The US Department of Education has an Investing in Innovation Program, which was created as part of the American Recovery and Reinvestment Act of 2009. The program partners with the private sector to provide funding for innovative programs in school districts around the country focused on helping children to succeed in school, close the achievement gap, decrease drop-out rates, and increase college enrollment. In 2014 the Erickson Institute received a four-year, $2.5 million grant funded through this program to study Mindfulness in more than 30 high-poverty schools in Chicago. Erickson has used this grant to implement a study utilizing the Calm Classroom program, a Mindfulness-based approach which employs the “calm spot.” Calm spots are spaces set aside where children may go to replenish and regain focus using headphones and watching videos on nature and animals. The focus of the study is on approximately 2,000 kindergartens through second-grade students. This is the most extensive, government-funded study on Mindfulness directly focused on young, low-income children ever conducted. Children growing up in poverty are more likely to experience long-term stress, violence, and food insecurity leading to poor academic performance. Research has shown that these children have a disproportionately high level of behavioral issues due to being constantly on edge, in a fight-or-flight state, which leads to outbursts in the classroom that often result in suspensions and expulsions. All of this makes it difficult for these children to learn and creates a challenging environment for teachers. Teacher feedback on the effects of implementing 10-15-minute daily classroom Mindfulness sessions has been positive, with reported incidences of student tantrums, suspensions and expulsions decreased. The impact on academic results is still pending, but the benefits of creating a calmer learning environment have been demonstrated. The study in Chicago will add significantly to the body of research on the effectiveness of Mindfulness programs in schools.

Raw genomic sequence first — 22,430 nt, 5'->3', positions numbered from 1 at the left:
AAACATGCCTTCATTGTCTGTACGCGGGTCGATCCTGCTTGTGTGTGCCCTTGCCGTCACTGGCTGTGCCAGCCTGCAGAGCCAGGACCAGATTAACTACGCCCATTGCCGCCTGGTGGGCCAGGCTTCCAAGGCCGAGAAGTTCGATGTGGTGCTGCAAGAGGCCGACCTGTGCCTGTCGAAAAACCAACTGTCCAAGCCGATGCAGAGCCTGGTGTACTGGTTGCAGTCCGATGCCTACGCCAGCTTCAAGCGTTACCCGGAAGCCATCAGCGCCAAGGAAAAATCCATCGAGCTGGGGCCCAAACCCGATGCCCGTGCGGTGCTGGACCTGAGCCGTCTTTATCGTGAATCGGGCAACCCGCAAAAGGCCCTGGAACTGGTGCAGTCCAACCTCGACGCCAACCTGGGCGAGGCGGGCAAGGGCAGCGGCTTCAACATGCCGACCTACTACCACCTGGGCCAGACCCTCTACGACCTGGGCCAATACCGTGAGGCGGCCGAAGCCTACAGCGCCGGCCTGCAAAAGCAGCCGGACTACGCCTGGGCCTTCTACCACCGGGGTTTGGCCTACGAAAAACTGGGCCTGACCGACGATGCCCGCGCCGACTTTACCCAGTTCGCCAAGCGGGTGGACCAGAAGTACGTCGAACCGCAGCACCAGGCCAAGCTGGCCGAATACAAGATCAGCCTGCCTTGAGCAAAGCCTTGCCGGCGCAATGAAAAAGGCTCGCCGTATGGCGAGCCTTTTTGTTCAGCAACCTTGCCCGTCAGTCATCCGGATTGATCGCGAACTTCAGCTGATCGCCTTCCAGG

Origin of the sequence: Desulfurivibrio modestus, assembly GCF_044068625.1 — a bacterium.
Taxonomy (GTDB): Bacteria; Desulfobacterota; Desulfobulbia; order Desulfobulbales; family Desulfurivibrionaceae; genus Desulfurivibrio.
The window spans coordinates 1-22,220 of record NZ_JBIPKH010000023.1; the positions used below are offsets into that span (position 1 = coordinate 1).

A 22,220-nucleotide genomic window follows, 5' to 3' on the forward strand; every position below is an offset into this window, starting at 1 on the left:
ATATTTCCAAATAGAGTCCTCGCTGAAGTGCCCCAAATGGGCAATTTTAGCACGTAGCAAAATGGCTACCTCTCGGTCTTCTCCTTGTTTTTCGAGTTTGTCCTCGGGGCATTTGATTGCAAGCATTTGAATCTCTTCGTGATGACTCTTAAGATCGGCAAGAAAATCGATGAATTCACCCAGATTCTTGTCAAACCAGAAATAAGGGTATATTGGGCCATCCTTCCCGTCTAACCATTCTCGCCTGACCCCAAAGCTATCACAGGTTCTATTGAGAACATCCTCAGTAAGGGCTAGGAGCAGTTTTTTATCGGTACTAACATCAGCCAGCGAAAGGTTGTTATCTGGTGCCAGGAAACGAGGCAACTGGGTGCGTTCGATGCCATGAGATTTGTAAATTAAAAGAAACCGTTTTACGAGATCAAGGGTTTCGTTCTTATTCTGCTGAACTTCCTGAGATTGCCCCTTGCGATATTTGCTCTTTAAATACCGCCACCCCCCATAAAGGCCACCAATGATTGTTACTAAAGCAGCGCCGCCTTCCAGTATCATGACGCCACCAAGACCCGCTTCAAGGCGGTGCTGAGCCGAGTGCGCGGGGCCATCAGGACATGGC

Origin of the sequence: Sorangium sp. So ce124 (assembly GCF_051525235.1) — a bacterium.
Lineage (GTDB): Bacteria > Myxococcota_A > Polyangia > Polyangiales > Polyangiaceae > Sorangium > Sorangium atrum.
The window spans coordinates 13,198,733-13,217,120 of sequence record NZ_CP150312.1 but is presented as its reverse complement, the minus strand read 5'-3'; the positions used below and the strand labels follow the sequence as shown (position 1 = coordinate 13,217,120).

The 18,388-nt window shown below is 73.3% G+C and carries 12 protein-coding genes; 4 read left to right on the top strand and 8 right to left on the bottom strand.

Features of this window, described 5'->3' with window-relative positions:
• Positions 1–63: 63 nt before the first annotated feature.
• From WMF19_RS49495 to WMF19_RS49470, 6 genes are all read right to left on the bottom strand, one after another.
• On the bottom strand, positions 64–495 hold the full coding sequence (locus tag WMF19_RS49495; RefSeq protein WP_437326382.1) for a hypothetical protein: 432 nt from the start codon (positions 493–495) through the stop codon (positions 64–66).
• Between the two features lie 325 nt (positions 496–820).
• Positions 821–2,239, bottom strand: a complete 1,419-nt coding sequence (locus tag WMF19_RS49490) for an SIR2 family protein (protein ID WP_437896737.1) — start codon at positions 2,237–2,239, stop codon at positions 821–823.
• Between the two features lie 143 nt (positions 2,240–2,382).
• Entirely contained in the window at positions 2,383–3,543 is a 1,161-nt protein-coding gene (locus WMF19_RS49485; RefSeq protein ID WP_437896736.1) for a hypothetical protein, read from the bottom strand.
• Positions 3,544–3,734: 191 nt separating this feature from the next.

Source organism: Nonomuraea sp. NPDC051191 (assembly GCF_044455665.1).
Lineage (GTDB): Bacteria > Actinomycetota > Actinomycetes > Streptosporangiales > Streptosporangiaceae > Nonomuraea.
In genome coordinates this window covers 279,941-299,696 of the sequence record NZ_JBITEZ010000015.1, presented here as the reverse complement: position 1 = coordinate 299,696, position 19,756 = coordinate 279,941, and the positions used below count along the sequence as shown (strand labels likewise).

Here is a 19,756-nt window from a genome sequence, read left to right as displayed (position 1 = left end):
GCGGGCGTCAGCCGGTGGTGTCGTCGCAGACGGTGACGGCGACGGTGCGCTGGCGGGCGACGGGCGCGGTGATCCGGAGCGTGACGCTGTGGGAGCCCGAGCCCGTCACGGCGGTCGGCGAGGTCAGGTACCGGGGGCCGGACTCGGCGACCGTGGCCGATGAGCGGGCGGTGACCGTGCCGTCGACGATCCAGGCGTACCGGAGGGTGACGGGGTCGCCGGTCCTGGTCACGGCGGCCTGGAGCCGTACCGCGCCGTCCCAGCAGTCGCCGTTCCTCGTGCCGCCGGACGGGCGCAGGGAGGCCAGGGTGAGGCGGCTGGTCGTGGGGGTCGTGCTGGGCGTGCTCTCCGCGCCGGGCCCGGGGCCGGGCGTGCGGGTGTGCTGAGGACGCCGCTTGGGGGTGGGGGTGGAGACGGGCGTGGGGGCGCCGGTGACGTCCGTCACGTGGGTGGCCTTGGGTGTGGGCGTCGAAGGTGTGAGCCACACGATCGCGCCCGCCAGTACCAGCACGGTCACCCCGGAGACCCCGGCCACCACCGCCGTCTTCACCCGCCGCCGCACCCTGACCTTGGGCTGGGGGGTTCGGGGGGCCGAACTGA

With the new focus in the federal education law, Every Student Succeeds Act (2015) asking schools to consider measuring student performance on some non-academic measures like learning environment, school culture, or safety; mindfulness programs are a natural fit. Unquestionably an angry, frustrated child isn’t going to be able to learn as well as a calm, focused child. Mindfulness provides the tools children need to participate in the classroom and become active, engaged learners.
- Does Mindfulness Actually Work in Schools? By Emily Deruy, May 2016, The Atlantic
- Every Student Succeeds Act (ESSA), (2015), U.S. Department of Education
- Measuring Success: An Overview of New School Classification Indicators Under ESSA. By Samantha Batel Center for American Progress, August 4, 2017.
- Mindfulness goes to school: Things learned (so far) from research and real-world experiences, by RJ Semple, V Droutman, and BA Reid, Psychol Sch. January 2017
- Mindfulness in Education: Creating a safe place for our kids to learn might begin with creating some space for them to breathe. By Caren Osten Gerszberg
- Should Schools Teach Mindfulness? By Natalie Proulx (The New York Times), February 2019
- Tips for Beating Test Anxiety, by Rachel Ehmke, The Child Mind Institute